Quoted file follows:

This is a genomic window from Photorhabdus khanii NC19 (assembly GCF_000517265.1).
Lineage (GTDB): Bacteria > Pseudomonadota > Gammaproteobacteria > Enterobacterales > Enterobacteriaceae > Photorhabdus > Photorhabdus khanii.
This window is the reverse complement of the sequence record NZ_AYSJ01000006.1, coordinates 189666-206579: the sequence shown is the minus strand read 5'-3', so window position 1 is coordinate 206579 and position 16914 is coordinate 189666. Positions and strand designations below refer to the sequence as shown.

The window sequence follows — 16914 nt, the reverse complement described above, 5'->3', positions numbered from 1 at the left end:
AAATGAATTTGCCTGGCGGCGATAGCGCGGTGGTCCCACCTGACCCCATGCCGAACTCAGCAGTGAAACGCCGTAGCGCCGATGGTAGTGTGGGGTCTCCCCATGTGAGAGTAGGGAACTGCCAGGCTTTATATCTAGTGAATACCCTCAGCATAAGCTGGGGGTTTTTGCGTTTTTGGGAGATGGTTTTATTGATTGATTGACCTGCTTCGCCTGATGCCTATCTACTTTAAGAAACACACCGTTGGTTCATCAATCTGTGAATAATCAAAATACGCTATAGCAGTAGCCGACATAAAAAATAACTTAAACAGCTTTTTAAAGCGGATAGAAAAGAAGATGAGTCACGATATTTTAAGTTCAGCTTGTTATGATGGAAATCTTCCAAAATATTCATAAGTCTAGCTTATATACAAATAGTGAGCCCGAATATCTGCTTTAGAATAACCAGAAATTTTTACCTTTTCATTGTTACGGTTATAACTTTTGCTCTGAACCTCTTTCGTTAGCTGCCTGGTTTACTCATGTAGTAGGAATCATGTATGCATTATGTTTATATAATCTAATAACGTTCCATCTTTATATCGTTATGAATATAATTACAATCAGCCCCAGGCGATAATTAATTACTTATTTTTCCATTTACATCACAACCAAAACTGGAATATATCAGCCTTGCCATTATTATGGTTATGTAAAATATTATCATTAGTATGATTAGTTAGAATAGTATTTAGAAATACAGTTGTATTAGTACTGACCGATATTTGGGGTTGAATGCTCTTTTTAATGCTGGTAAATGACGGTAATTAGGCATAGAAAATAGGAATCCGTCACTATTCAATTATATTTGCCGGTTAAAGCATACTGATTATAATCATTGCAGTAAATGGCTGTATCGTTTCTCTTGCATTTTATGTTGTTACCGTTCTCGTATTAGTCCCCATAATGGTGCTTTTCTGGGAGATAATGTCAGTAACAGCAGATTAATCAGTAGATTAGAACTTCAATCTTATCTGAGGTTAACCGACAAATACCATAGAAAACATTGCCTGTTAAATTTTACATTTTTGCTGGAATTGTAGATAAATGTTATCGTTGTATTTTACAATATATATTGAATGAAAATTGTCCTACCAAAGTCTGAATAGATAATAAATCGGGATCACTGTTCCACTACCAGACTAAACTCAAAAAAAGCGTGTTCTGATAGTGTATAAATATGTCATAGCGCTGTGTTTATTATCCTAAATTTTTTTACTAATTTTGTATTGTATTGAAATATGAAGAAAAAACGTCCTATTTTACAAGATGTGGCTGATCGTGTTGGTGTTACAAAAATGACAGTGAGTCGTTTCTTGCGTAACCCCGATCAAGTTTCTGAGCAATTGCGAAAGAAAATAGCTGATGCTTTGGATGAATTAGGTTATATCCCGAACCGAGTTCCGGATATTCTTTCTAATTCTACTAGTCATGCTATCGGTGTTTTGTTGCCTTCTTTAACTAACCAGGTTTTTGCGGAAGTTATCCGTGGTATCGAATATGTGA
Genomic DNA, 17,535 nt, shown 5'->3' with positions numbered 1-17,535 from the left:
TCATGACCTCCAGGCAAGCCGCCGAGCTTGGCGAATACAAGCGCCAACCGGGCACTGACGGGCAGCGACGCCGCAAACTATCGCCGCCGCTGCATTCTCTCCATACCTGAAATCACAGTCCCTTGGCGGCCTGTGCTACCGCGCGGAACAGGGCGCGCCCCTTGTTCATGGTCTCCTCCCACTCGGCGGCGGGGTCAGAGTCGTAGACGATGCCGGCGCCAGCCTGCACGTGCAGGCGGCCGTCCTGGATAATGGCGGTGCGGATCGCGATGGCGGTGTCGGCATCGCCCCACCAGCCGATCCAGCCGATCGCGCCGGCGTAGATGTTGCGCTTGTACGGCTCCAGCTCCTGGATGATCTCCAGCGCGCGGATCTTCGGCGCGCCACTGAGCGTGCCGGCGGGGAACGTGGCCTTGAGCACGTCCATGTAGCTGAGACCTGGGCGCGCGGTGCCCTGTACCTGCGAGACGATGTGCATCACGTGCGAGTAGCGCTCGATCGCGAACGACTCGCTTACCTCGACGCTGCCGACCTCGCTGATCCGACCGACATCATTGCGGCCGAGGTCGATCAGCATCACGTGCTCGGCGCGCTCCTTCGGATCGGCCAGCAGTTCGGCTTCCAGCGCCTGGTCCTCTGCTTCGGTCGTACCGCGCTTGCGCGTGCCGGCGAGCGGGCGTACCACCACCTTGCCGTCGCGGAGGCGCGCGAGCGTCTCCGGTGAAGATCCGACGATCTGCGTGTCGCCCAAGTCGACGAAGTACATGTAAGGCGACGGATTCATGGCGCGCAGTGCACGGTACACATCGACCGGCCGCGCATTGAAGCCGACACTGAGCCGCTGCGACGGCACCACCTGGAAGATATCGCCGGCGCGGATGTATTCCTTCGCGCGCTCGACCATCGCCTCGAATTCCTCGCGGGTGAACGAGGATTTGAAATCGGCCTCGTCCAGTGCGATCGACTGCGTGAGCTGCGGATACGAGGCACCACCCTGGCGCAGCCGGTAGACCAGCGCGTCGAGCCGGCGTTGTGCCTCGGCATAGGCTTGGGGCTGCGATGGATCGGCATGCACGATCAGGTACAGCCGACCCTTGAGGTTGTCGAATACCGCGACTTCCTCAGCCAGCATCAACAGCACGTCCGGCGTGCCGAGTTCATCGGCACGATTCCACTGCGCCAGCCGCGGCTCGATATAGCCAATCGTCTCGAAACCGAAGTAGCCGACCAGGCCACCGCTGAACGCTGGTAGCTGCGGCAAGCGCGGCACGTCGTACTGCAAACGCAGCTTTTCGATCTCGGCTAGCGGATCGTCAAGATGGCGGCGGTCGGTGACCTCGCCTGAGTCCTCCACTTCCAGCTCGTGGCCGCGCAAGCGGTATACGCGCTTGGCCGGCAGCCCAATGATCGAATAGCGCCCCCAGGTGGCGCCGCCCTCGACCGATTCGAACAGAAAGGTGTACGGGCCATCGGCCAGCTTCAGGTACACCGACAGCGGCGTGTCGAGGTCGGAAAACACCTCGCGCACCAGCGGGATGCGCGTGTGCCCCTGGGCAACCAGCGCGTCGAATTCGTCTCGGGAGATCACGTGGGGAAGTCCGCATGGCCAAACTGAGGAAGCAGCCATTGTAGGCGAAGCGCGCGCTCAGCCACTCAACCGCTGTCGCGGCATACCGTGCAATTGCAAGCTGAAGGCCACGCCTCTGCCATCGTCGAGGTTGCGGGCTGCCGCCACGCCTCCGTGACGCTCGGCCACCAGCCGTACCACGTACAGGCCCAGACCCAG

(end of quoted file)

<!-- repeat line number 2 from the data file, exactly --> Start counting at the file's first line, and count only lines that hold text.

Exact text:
Lineage (GTDB): Bacteria > Pseudomonadota > Gammaproteobacteria > Enterobacterales > Enterobacteriaceae > Photorhabdus > Photorhabdus khanii.